The fifth annual Hands on the Sun (HOTS) Conference took place in Tucson, Arizona, October 6–9. Coronado Instruments hosted the conference, which 70 enthusiastic observers attended. For those interested in solar observing, teaching astronomy, or working in an outreach capacity, the conference offered a way to try out a variety of solar telescopes and accessories.
The last few years has seen a revolution in solar observing. New instruments have brought safe access to the Sun’s exciting and continually changing features. Amateur astronomers are no longer limited to observing our star in white light (either using eyepiece projection or solar filters), where sunspots are the most prominent feature.
Solar monochromators (built from many quartz plates stacked between crossed polarizers) offered the first views of the Sun in narrow bandwidths such as Hydrogen-alpha (Hα), but these instruments were expensive and accessible to few. Later, several vendors offered interference filters, which lowered the cost of Hα solar observing to several thousand dollars.
A half dozen years ago, David Lunt, founder of Coronado Instruments, invented and patented a method of making high-precision Fabry-Perot etalons — the key component in safe, effective, and affordable solar telescopes. Lunt designed and built precision optical instruments for industry and the military before he turned his efforts to the development of solar telescopes. Coronado’s first offerings were etalons integrated with specially designed optical systems, which made convenient and complete solar-observing instruments possible.
Today, Coronado offers a SolarMax etalon and an infrared-blocking filter for use on existing telescopes. Two years ago, Coronado introduced the Personal Solar Telescope (PST), a Hα instrument with a 40mm aperture for less than $500. Coronado introduced a new product this year, a solar telescope filtered for the Calcium K (Ca-K) line. This highlights the blue end of the spectrum, so observers see different details in the Sun’s chromosphere.
This year’s conference was chock-full of speakers, observing, imaging, and even a field trip.
On Thursday, Steele Hill from NASA’s Goddard Space Flight Center spoke about the Solar and Heliospheric Observatory (SOHO), a space telescope that has been observing the Sun for almost 10 years. He distributed CDs with SOHO images, including coronal mass ejections, to all participants.
I arrived early Saturday and had the opportunity to observe for half an hour with a 90mm SolarMax Hα scope before the day’s heat degraded the seeing. This offered some of the most spectacular views of the Sun I have ever experienced, including nice prominences and filaments at this time of low sunspot activity.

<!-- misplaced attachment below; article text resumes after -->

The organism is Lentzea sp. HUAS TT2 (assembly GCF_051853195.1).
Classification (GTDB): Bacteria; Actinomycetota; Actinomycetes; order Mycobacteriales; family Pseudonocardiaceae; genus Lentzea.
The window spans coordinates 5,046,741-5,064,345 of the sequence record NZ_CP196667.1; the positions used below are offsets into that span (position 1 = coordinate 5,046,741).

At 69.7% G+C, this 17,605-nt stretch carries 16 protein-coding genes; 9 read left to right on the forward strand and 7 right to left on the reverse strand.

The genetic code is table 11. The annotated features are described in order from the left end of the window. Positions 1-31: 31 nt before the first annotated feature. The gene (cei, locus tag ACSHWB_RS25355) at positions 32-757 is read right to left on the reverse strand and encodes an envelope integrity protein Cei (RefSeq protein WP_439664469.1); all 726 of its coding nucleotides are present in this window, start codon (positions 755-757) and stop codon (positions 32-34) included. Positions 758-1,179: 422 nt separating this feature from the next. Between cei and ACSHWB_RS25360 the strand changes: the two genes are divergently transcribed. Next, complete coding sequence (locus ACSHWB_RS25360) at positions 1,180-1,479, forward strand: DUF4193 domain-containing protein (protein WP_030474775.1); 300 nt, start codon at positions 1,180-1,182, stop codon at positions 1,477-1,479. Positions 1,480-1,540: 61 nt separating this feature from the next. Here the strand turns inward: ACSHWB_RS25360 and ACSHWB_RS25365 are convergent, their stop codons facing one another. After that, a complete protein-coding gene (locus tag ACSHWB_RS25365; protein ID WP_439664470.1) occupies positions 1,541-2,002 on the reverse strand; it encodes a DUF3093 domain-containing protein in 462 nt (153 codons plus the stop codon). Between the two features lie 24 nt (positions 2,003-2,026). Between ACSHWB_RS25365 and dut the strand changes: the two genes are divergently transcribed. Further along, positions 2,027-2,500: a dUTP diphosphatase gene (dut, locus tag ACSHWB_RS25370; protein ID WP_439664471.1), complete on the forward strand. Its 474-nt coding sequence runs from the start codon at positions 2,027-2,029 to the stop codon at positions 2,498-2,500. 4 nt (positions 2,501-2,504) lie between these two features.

Saturday morning’s first speaker was Richard Hill from the University of Arizona’s Lunar and Planetary Laboratory, and founder of the Association of Lunar and Planetary Observers’ (ALPO) Solar Section. Hill’s talk, “What am I Looking at,” described the Sun’s observable features — the photosphere, such as sunspots and their structure and granulation, which we see in white light. Numerous illustrations provided insight into chromospheric features, including prominences and their projection on the Sun’s disk as filaments, as well as plages and flares, which can be viewed through a Hα scope. In the new Calcium K-line telescopes, these features appear quite different because the features originate at a different altitude in the solar chromosphere.
Informal workshops and observing sessions continued throughout the day. Paul Mortfield, the SOHO/MDI Education and Outreach director at the Stanford University Solar Center, described scientifically valuable observations that amateurs can do, such as monitoring solar activity. Amateur astronomers Tony Philips, John Adair, Hiram Villarreal, and Tom Masterson also held hands-on workshops on solar imaging and image processing.
Coronado had solar telescopes, including 40mm Personal Solar Telescopes (PST) and 40-, 60- and 90mm SolarMax instruments set up throughout the conference for attendees to observe and image the Sun. Those who brought a digital camera experienced the excitement of solar imaging. Others got good results with low-end point-and-shoot cameras held at the eyepiece doing afocal (where the lens is focused on infinity) photography.
Some did solar photography with inexpensive “electronic eyepieces,” such as Meade’s Lunar and Planetary Imager (LPI) or webcams. One observer showed off a camera adaptor made from a few cents worth of PVC tubing and bit of tape.
Acclaimed Sun-imager Gary Palmer gave the closing presentation that day. He outlined his techniques and presented many new photos, including some Ca-K images. Palmer closed his program with a tribute to David Lunt, who passed away in January.
Saturday evening, Gerry Hogan, Lunt’s wife, hosted a reception. This was a great time to relax and get to know other participants. A nearby wedding provided an unexpected fireworks show, which complemented the dinner and evening festivities.
Sunday opened with a program on observing tips and techniques presented by amateur astronomer Paul Hyndman. The evening brought hands-on visual and imaging workshops, and we attended a dark-sky observing program south of Tucson sponsored by Meade Instruments and presented by comet-hunter David Levy.
Although amateur astronomers have been making solar observations for a number of years, it has never before been as accessible, nor as affordable, as it is now. For those looking to get into the field or teachers searching for classroom projects, this conference is on-point. Next year’s conference will be held in Tucson October 6–8. Watch the Coronado web site for details.